WIPO Arbitration and Mediation Center
ADMINISTRATIVE PANEL DECISION
Kühne + Nagel International AG v. Donald Cross
Case No. D2006-1103
1. The Parties
The Complainant is Kühne + Nagel International AG, Schindellegi, Switzerland, represented by Harry Waldhelm, United Kingdom of Great Britain and Northern Ireland.
The Respondent is Donald Cross, Leigh, Manchester, United Kingdom of Great Britain and Northern Ireland.
2. The Domain Name and Registrar
The disputed domain name <kuehne-nagal.com> is registered with Tucows.
3. Procedural History
The Complaint was filed with the WIPO Arbitration and Mediation Center (the “Center”) on August 29, 2006. On August 30, 2006, the Center transmitted by email to Tucows a request for registrar verification in connection with the domain name at issue. On September 5, 2006, Tucows transmitted by email to the Center its verification response confirming that the Respondent is listed as the registrant and providing the contact details for the administrative and technical contact. The Center verified that the Complaint satisfied the formal requirements of the Uniform Domain Name Dispute Resolution Policy (the “Policy”), the Rules for Uniform Domain Name Dispute Resolution Policy (the “Rules”), and the WIPO Supplemental Rules for Uniform Domain Name Dispute Resolution Policy (the “Supplemental Rules”).
In accordance with the Rules, paragraphs 2(a) and 4(a), the Center formally notified the Respondent of the Complaint, and the proceedings commenced on September 4, 2006. In accordance with the Rules, paragraph 5(a), the due date for Response was September 24, 2006. The Response was filed with the Center on September 13, 2006.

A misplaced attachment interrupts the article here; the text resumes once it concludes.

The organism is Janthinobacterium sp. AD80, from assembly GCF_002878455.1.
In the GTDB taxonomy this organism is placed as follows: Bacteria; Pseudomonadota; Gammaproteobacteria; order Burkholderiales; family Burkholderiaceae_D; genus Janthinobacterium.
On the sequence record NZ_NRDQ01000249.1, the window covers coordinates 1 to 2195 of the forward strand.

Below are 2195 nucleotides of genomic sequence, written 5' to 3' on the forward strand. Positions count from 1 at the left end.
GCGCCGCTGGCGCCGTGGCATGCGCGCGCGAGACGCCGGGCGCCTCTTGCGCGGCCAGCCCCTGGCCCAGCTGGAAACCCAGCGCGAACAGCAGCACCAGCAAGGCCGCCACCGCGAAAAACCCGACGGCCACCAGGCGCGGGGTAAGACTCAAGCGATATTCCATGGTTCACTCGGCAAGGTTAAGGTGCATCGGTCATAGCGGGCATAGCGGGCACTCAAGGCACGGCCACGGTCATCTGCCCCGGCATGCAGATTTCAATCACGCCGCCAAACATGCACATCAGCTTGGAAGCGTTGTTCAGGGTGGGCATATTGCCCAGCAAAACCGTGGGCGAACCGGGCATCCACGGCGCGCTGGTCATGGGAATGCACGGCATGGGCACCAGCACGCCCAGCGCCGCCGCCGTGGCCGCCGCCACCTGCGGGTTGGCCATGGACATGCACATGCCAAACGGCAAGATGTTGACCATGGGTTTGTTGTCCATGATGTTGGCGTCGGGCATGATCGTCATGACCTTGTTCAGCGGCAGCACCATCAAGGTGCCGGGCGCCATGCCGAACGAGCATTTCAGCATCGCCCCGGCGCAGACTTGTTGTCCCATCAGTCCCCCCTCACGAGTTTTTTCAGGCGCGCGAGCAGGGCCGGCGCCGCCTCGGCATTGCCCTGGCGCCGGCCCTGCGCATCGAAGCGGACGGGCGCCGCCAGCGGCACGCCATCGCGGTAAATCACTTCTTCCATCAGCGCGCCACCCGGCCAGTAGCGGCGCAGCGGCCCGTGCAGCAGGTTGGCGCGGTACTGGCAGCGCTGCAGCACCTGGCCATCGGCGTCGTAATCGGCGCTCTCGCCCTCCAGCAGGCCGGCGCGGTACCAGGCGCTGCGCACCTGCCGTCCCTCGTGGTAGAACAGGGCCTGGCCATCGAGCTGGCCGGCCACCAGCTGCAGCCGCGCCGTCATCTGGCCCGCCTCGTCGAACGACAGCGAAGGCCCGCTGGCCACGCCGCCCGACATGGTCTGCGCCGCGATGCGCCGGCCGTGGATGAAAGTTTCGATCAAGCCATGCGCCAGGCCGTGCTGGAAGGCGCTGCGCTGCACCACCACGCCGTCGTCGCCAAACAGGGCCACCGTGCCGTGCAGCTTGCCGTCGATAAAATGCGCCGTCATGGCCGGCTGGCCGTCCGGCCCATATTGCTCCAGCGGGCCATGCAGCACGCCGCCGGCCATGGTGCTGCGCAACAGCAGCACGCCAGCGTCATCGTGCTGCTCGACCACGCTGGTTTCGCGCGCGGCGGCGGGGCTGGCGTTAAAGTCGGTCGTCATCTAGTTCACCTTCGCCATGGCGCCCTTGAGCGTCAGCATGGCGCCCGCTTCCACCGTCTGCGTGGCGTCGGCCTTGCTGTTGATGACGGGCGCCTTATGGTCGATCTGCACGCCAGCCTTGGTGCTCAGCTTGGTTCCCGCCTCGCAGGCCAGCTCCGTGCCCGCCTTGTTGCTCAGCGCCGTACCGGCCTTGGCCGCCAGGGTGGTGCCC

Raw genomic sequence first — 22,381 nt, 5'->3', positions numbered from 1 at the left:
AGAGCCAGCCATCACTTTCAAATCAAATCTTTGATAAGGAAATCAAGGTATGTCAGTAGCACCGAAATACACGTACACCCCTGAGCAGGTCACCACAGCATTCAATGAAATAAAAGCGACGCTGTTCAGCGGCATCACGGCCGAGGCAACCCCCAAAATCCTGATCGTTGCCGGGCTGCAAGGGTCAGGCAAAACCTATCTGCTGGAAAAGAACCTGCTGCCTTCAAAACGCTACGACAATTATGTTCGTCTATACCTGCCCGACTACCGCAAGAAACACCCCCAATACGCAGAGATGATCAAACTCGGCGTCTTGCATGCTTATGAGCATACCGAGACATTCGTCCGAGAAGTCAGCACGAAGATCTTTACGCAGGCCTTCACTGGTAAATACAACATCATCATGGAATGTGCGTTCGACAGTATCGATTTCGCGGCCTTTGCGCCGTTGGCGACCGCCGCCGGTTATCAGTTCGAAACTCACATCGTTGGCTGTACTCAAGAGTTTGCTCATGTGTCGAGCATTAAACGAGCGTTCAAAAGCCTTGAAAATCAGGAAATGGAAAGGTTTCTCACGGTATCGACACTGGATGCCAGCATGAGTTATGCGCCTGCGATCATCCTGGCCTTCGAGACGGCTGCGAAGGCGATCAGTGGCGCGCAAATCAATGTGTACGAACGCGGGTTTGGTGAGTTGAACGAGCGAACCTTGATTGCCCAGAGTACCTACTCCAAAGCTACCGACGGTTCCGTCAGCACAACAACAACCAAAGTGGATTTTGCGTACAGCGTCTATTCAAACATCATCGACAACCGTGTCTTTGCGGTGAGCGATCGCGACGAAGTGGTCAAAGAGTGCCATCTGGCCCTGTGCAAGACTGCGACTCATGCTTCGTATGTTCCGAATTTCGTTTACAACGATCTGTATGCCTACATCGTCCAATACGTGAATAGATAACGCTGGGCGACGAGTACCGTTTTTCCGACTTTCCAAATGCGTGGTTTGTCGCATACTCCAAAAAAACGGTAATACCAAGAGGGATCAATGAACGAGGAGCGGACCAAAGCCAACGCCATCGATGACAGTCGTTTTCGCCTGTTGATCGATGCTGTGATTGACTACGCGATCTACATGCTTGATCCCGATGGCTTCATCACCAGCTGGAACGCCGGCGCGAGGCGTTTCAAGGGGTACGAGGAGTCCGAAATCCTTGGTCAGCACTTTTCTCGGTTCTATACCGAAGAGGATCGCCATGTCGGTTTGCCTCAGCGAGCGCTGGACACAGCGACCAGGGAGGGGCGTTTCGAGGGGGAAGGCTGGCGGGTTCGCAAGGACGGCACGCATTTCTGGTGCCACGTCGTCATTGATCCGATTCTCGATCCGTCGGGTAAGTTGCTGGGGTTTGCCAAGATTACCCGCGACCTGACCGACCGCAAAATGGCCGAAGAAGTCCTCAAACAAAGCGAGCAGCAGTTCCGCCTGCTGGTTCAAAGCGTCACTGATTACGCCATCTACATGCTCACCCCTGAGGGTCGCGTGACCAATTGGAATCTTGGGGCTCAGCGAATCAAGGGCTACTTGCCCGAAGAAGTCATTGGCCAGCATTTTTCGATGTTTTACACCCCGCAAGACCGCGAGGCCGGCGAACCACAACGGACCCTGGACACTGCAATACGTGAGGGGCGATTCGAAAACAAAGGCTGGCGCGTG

The Center appointed Dietrich Beier as the Sole Panelist in this matter on October 3, 2006. The Panel finds that it was properly constituted. The Panel has submitted the Statement of Acceptance and Declaration of Impartiality and Independence, as required by the Center to ensure compliance with the Rules, paragraph 7.
4. Factual Background
The Complainant was founded in 1890 in Bremen, Germany. The Complainant’s group today is one of the world’s leading freight forwarding and logistics consolidated companies. Complainant’s group operates across a global network of 750 offices staffed by over 40,000 logistics employees.
The terms “Kühne & Nagel” and “Kuehne & Nagel” as well as “Kühne + Nagel” and “Kuehne + Nagel” are commonly known and registered trademarks in many countries throughout the world.
Complainant is inter alia the proprietor of the German word/device trademark DE 399 44 911 KN KÜHNE & NAGEL registered in classes 35, 36, 39 on September 2, 1999.